Nazareth Catholic Community

October 4, 2020 - Feast of St. Francis of Assisi

"Remember that when you leave this earth, you can take with you nothing that you have received - only what you have given: a full heart, enriched by honest service, love, sacrifice and courage." ~ St. Francis of Assisi

Greetings Everyone,

Today, October 4th, the Church celebrated the Feast of St. Francis of Assisi - my favorite saint! Francis, born in 1182, was the son of a very wealthy textile merchant in the medieval town of Assisi, Italy. In his late teens, Francis was known in Assisi for his excessive lifestyle of expensive clothing and partying. He dreamed of knighthood and longed for power and influence. In pursuit of that dream, he joined in the war between the Italian cities of Assisi and Perugia at the age of 20.

Francis was wounded in battle and taken prisoner; he spent a year imprisoned in a dungeon where he contracted malaria. He was freed after his father paid a ransom and he returned to Assisi. However, Francis had changed; his experiences of war and prison caused him to reevaluate his life and his priorities. Francis felt an inner emptiness and his heart longed for something more.

One day not too long after returning to Assisi, Francis had an awaking experience in prayer when he felt God calling him to do more with his life – God called Francis to “Go and rebuild my church.” Francis turned away from his materialistic lifestyle and embraced a life of simplicity and service – where he found great joy!

Francis found the fulfillment his heart desired by living life, not as others and culture thought he should, but rather by living simply focusing on what really mattered in life. Francis serves as a wonderful inspiration for all of us. Francis, while only in his early 20’s, started a movement that changed the world. He was able to do this because he lived simply and let God’s voice – found deep within his and all of our hearts – guide him along his life.

Francis heard God’s call and responded wholeheartedly. As we celebrate St. Francis of Assisi this week, ask yourself: How is God calling me? What am I being called to free myself from? Where do I find joy and fulfillment? How are you being invited to respond with your life?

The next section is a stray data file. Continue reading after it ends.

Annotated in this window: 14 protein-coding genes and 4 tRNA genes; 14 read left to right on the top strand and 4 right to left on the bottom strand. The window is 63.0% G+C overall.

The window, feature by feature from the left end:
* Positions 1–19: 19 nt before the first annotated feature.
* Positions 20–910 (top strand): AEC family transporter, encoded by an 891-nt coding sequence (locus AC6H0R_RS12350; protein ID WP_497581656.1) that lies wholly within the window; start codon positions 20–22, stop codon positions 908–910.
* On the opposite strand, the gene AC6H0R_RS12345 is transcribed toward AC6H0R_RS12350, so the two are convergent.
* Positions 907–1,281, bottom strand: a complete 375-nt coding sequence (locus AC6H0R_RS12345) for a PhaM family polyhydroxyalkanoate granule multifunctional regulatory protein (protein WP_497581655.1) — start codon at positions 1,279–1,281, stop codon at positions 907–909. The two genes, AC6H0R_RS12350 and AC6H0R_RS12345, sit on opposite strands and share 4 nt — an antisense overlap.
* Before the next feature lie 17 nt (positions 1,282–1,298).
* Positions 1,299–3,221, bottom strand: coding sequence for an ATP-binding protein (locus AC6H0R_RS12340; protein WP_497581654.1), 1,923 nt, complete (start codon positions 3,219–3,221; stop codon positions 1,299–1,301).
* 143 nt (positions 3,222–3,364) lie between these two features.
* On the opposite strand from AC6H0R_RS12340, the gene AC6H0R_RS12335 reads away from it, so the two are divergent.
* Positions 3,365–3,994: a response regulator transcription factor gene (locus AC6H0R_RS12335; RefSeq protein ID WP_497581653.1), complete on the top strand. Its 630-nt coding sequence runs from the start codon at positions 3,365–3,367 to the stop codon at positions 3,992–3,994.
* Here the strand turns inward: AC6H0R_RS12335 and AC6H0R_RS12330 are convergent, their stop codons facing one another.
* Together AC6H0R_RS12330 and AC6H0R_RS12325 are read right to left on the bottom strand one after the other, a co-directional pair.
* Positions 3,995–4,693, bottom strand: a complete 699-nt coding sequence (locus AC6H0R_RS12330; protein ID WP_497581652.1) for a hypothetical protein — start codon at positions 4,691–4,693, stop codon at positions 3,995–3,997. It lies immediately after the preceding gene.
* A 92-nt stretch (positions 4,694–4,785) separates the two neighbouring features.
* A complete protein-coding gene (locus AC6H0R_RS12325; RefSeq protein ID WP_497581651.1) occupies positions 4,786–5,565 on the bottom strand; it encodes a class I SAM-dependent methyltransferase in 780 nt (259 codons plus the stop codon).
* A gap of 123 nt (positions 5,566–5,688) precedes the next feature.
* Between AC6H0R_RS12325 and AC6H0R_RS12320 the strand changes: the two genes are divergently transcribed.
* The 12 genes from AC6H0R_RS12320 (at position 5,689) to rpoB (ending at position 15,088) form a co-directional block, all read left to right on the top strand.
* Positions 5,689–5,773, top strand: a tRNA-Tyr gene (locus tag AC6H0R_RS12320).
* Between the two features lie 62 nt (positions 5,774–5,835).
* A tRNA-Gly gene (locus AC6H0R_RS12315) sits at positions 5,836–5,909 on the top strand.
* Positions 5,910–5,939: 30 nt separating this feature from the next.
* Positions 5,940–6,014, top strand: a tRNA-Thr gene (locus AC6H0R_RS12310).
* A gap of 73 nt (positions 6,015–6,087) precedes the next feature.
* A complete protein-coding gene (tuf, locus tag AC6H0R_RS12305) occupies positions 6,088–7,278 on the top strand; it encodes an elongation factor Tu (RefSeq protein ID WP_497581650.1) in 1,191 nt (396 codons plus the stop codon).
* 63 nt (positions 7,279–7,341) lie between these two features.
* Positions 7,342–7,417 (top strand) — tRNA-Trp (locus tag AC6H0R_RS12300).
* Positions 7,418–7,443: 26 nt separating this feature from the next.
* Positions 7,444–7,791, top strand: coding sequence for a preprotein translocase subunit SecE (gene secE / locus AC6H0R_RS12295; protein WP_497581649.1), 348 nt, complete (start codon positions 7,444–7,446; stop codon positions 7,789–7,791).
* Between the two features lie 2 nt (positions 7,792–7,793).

Pax et Bonum,

~ Jamie

Please know that all NYS and Nazareth Covid-19 safety protocols will be practice to ensure you have a safe prayer experience. At this time, attendance at our campus Masses are only open to Nazareth students, staff, faculty and trustees. Our Sunday 7:00PM Masses will be able to be viewed by everyone via a live feed at

St. Francis' Canticle of the Sun

Big picture

Most High, all-powerful, all-good Lord, All praise is Yours,

all glory, all honor and all blessings.

To you alone, Most High, do they belong, and

no mortal lips are worthy to pronounce Your Name.

Praised be You my Lord with all Your creatures,

especially Sir Brother Sun,

Who is the day through whom You give us light.

And he is beautiful and radiant with great splendour,

Of You Most High, he bears the likeness.

Praised be You, my Lord, through Sister Moon and the stars,

In the heavens you have made them bright, precious and fair.

Praised be You, my Lord, through Brothers Wind and Air,

And fair and stormy, all weather's moods,

by which You cherish all that You have made.

Praised be You my Lord through Sister Water,

So useful, humble, precious and pure.

Praised be You my Lord through Brother Fire,

through whom You light the night and

he is beautiful and playful and robust and strong.

Praised be You my Lord through our Sister,

Mother Earth who sustains and governs us,

producing varied fruits with colored flowers and herbs.

Praise be You my Lord through those who

grant pardon for love of You and bear sickness and trial.

Blessed are those who endure in peace,

By You Most High, they will be crowned.

Praised be You, my Lord through Sister Death,

from whom no-one living can escape.

Woe to those who die in mortal sin!

Blessed are they She finds doing Your Will.